The Chainlink

Attention cyclists! The weekend is upon us, so you, like me, will be out there riding. And, inevitably, some of you will pass me on the road. That's ok. But when you pass me, I want you to know that I prefer a gentle "good morning" rather than a loud "on your left!'. The former usually results in a pleasant smile from me; the latter results in me saying something like "on my left? Really? Cus you would have to be retarded to try passing me on the right." You have been warned. :)

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May I have permission to ring my bell instead?

Good evening, Tristan. I sense you're being a bit defensive. Chill. Have a good ride.

I dunno. Every rider seems to have their own preference on how an overtaking cyclist should announce their presence. I'm not going to try to split the difference: everyone gets an "on your left," at a volume befitting the relative speed, ambient noise, density of traffic, and the apparent skill/attention level of the rider being overtaken. If you're riding safely on a calm street at a moderate speed, I'm not going to shout at you - I might even pass at such a distance that I won't bother. But if you're hogging the lane, riding erratically, wearing headphones, and taking your damn sweet time, I'm going to shout at you.

Sorry.

Is it ok if I say both?  I usually say "Good morning, coming by on your left."  I have to admit, is sounds odd at night though, "Good evening" just doesn't roll off my tongue like Good morning does.

As long as they don't pass me on my right I don't care what they say. Even if they just warned me with anything that they were passing now on the left I'd be ok.   Clearly my peeve is all these cyclists who keep passing me on my right in the bike lane.

But I don't care what people say honestly, as long as it's something.  


Statements like this result in me thinking you're an insensitive jerk:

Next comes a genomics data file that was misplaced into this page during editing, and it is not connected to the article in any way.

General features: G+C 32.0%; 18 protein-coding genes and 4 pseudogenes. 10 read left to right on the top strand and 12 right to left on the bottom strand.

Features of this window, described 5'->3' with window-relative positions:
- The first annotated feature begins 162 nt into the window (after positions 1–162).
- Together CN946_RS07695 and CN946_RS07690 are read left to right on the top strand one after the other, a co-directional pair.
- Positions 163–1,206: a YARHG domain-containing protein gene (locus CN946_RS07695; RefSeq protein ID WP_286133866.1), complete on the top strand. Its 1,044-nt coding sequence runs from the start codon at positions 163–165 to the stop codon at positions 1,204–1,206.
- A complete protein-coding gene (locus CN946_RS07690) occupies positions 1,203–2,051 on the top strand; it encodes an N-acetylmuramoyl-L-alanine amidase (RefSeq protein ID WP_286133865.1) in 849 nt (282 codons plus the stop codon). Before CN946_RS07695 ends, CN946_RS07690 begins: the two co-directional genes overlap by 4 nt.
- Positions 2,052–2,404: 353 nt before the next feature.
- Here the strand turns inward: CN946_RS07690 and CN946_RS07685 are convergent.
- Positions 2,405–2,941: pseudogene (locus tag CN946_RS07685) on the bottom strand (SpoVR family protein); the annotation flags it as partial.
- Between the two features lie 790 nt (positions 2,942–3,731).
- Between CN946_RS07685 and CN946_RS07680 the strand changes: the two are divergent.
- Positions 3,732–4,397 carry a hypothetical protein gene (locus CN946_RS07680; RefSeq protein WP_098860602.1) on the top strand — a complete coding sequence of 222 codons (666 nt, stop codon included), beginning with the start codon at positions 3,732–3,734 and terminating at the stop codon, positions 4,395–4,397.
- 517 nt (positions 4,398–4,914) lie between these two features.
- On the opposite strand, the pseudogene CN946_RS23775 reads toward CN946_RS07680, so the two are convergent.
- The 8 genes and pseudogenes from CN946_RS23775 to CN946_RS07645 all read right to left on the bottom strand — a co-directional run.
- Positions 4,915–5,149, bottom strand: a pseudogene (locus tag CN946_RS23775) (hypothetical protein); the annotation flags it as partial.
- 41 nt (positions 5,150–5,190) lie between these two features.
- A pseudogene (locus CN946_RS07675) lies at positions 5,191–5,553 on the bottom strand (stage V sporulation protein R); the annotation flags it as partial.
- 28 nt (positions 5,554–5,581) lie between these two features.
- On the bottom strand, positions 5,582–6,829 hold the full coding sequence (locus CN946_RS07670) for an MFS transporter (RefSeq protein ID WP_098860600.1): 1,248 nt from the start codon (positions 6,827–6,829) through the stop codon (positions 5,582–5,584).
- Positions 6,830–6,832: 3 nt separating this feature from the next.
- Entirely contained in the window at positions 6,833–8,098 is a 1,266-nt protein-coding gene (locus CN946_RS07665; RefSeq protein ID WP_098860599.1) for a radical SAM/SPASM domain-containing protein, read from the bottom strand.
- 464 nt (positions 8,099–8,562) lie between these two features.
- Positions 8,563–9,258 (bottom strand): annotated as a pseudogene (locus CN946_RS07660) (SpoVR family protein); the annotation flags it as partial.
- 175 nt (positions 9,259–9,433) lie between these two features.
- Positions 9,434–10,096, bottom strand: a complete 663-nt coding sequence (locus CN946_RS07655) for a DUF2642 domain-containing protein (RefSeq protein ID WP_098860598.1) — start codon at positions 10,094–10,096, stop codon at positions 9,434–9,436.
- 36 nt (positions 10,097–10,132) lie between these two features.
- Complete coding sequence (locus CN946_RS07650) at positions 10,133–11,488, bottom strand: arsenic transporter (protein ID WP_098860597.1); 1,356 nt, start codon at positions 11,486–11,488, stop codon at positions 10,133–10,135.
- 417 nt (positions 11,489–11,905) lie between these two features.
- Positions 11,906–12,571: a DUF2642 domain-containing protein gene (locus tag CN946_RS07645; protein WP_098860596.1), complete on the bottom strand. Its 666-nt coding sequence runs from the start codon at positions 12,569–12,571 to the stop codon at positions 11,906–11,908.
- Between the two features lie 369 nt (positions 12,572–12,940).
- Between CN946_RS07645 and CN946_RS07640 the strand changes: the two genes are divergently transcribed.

"... Cus you would have to be retarded to try passing me on the right."

Seems perfectly reasonable to me. Quite frankly, unless it's yelled in a rude way with enough lead time to react if needed, I don't see why anyone would take offense at "on your left."  Just my $0.02...

yaj 7.4 said:

Is it ok if I say both?  I usually say "Good morning, coming by on your left."  I have to admit, is sounds odd at night though, "Good evening" just doesn't roll off my tongue like Good morning does.

The only ones who get me yelling On Your Left are joggers with clearly visible ear buds.
Other times most others are paying attention and see me coming.
Some other times I will sing On Your Left in a manner to get their attention and not scare people.
Anyone with ear buds and headphones though I will be yelling cause I just don't trust them to pay attention.

That sounds so pleasant. You can pass me anytime.

Jeff Schneider said:

Sometimes I just say, "Hi" and comment that it's a beautiful day...

Bells are cool.

Tandemonium said:

May I have permission to ring my bell instead?

Defensive how? :)

Tom A.K. said:
Good evening, Tristan. I sense you're being a bit defensive. Chill. Have a good ride.

That sounds very reasonable. And, to be clear, I'm only annoyed by a particular type of on-your-left: the type shouted, in jerk tone, on a quiet, wide street, with little traffic. For instance, someone used the jerk type on-your-left on me while I was cruising through Fort Sheridan. I was like "dude, you got at least 20 feet to pass me without shouting at me". And that's really my point: there is zero point of saying it at all if you can pass me safely without saying it. And, stylistically, it's annoying because on-your-left typically imparts zero useful information to me, because, when I'm already all the way to right, then, of course, you're going to pass me on the left. So just saying "good morning" is more polite. And, IMHO, the sense of community among us cyclists is bettered by us greeting each other politely. 


Simon Phearson said:

I dunno. Every rider seems to have their own preference on how an overtaking cyclist should announce their presence. I'm not going to try to split the difference: everyone gets an "on your left," at a volume befitting the relative speed, ambient noise, density of traffic, and the apparent skill/attention level of the rider being overtaken. If you're riding safely on a calm street at a moderate speed, I'm not going to shout at you - I might even pass at such a distance that I won't bother. But if you're hogging the lane, riding erratically, wearing headphones, and taking your damn sweet time, I'm going to shout at you.

Sorry.

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